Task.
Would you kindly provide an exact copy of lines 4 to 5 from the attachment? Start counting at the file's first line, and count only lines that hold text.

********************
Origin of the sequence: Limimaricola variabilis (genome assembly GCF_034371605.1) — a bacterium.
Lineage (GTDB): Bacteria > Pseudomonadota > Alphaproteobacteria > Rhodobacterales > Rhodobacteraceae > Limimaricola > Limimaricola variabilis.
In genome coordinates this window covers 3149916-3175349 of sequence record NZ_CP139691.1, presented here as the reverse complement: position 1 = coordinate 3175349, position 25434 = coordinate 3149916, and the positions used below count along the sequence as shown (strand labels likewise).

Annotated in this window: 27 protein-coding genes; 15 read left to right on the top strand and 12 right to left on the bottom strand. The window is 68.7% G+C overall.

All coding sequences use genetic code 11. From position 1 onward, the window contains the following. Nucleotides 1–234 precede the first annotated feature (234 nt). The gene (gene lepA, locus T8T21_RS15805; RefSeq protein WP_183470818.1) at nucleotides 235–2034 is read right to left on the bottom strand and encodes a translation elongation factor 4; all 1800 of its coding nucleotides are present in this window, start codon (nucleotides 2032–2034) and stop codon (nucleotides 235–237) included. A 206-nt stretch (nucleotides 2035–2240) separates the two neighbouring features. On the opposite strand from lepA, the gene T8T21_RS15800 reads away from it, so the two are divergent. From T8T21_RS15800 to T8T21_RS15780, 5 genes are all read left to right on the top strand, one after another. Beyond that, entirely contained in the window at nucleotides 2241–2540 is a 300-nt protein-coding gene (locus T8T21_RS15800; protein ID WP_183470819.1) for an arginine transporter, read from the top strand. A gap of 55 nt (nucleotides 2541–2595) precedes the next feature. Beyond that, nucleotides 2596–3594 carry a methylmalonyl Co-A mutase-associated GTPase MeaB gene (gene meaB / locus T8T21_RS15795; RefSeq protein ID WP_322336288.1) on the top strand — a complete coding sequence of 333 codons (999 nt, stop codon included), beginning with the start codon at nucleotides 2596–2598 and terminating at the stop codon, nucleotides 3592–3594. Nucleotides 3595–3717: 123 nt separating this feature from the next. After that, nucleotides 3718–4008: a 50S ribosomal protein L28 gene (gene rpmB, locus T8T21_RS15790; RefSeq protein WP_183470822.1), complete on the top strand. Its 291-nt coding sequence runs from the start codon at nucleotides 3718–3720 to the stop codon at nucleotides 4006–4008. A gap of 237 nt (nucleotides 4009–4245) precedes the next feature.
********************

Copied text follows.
Annotated in this window: 27 protein-coding genes; 15 read left to right on the top strand and 12 right to left on the bottom strand. The window is 68.7% G+C overall.

All coding sequences use genetic code 11. From position 1 onward, the window contains the following. Nucleotides 1–234 precede the first annotated feature (234 nt). The gene (gene lepA, locus T8T21_RS15805; RefSeq protein WP_183470818.1) at nucleotides 235–2034 is read right to left on the bottom strand and encodes a translation elongation factor 4; all 1800 of its coding nucleotides are present in this window, start codon (nucleotides 2032–2034) and stop codon (nucleotides 235–237) included. A 206-nt stretch (nucleotides 2035–2240) separates the two neighbouring features. On the opposite strand from lepA, the gene T8T21_RS15800 reads away from it, so the two are divergent. From T8T21_RS15800 to T8T21_RS15780, 5 genes are all read left to right on the top strand, one after another. Beyond that, entirely contained in the window at nucleotides 2241–2540 is a 300-nt protein-coding gene (locus T8T21_RS15800; protein ID WP_183470819.1) for an arginine transporter, read from the top strand. A gap of 55 nt (nucleotides 2541–2595) precedes the next feature. Beyond that, nucleotides 2596–3594 carry a methylmalonyl Co-A mutase-associated GTPase MeaB gene (gene meaB / locus T8T21_RS15795; RefSeq protein ID WP_322336288.1) on the top strand — a complete coding sequence of 333 codons (999 nt, stop codon included), beginning with the start codon at nucleotides 2596–2598 and terminating at the stop codon, nucleotides 3592–3594. Nucleotides 3595–3717: 123 nt separating this feature from the next. After that, nucleotides 3718–4008: a 50S ribosomal protein L28 gene (gene rpmB, locus T8T21_RS15790; RefSeq protein WP_183470822.1), complete on the top strand. Its 291-nt coding sequence runs from the start codon at nucleotides 3718–3720 to the stop codon at nucleotides 4006–4008. A gap of 237 nt (nucleotides 4009–4245) precedes the next feature.